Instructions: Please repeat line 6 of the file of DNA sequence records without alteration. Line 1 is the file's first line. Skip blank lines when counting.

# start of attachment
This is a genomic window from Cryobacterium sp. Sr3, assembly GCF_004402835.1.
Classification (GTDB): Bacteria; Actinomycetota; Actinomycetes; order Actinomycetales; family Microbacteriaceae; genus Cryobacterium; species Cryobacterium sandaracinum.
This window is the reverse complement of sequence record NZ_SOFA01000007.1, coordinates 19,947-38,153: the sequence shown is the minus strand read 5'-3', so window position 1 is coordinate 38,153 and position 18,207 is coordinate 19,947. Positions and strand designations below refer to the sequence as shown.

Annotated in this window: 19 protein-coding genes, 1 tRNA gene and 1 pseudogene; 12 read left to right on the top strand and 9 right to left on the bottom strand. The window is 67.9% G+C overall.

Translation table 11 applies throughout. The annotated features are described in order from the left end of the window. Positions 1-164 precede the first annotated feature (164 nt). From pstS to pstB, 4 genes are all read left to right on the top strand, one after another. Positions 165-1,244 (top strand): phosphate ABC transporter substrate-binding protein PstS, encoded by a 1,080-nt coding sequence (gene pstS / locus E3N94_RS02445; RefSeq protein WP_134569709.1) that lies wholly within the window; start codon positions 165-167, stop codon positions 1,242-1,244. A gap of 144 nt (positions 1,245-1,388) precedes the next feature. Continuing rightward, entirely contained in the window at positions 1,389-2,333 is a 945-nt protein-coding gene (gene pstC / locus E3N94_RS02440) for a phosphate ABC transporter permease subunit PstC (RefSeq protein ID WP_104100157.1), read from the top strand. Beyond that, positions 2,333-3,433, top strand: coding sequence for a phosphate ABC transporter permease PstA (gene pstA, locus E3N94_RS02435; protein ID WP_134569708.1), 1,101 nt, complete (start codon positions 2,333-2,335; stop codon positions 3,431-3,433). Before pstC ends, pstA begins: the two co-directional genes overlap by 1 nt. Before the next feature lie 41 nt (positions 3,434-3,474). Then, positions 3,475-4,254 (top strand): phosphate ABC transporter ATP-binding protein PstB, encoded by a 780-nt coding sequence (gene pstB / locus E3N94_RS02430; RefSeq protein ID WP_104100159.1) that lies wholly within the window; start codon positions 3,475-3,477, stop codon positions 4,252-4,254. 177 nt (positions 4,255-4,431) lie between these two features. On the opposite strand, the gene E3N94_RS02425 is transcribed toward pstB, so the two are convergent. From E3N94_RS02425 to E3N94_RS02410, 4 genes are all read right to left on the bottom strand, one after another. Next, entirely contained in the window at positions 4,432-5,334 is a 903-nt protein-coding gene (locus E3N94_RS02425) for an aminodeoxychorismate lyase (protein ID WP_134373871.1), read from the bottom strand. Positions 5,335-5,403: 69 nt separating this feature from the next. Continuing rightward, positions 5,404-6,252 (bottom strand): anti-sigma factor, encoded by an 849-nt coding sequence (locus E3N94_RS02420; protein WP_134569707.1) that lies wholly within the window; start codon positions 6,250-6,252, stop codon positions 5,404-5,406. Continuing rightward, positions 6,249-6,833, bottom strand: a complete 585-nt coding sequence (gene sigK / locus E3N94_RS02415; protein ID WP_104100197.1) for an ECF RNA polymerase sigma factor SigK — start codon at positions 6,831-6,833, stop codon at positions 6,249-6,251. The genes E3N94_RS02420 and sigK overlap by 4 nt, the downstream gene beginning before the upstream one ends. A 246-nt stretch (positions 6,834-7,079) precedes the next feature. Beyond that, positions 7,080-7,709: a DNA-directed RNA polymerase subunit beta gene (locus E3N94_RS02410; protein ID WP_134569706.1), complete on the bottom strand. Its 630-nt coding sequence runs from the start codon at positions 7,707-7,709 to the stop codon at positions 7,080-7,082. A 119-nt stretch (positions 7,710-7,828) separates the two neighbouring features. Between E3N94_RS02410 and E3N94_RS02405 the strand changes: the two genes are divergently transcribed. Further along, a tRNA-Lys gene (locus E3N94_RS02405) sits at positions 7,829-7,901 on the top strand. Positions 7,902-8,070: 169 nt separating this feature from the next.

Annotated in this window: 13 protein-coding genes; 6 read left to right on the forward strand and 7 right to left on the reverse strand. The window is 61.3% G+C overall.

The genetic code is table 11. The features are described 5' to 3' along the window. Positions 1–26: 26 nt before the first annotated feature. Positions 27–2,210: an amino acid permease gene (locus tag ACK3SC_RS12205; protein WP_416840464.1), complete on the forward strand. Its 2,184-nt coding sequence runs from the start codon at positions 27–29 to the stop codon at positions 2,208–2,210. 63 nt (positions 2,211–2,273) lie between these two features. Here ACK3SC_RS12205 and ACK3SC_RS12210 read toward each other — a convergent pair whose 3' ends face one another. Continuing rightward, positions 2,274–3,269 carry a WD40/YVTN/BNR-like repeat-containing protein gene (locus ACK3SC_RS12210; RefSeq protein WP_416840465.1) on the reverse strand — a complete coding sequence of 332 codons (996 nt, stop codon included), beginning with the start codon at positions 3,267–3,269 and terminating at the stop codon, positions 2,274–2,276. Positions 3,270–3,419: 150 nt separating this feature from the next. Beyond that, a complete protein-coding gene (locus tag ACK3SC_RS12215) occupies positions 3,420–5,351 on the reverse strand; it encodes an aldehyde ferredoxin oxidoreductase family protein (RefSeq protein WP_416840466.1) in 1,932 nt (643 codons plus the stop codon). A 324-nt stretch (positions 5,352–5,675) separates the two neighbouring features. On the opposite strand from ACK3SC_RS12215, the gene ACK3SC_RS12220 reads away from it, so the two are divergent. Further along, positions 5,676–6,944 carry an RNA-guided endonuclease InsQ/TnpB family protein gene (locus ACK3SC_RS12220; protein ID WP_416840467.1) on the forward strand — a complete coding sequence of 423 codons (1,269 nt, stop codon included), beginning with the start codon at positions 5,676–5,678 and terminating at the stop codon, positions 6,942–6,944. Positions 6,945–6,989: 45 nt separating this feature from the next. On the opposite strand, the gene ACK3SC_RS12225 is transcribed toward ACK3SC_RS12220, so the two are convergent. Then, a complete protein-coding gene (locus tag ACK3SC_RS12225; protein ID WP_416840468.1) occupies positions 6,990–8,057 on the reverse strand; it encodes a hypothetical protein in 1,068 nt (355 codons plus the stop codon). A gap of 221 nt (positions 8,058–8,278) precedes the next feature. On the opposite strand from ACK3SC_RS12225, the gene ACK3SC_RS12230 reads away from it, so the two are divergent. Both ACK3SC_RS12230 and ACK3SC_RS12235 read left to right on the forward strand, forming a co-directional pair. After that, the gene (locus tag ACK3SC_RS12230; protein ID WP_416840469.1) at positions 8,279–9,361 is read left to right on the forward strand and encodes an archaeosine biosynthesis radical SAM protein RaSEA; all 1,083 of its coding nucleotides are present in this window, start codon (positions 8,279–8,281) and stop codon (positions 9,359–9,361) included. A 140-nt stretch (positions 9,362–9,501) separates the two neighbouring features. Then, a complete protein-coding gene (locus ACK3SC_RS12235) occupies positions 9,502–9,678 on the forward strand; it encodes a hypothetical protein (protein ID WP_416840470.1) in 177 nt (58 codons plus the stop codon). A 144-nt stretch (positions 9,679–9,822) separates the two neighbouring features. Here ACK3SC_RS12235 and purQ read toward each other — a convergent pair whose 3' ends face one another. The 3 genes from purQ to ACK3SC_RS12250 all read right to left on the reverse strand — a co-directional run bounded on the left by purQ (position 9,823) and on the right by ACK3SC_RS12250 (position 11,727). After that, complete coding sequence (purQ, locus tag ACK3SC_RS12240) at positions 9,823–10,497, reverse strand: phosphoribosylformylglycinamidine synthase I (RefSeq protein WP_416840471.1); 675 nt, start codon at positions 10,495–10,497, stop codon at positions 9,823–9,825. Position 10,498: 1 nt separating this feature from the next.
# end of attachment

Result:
Annotated in this window: 13 protein-coding genes; 6 read left to right on the forward strand and 7 right to left on the reverse strand. The window is 61.3% G+C overall.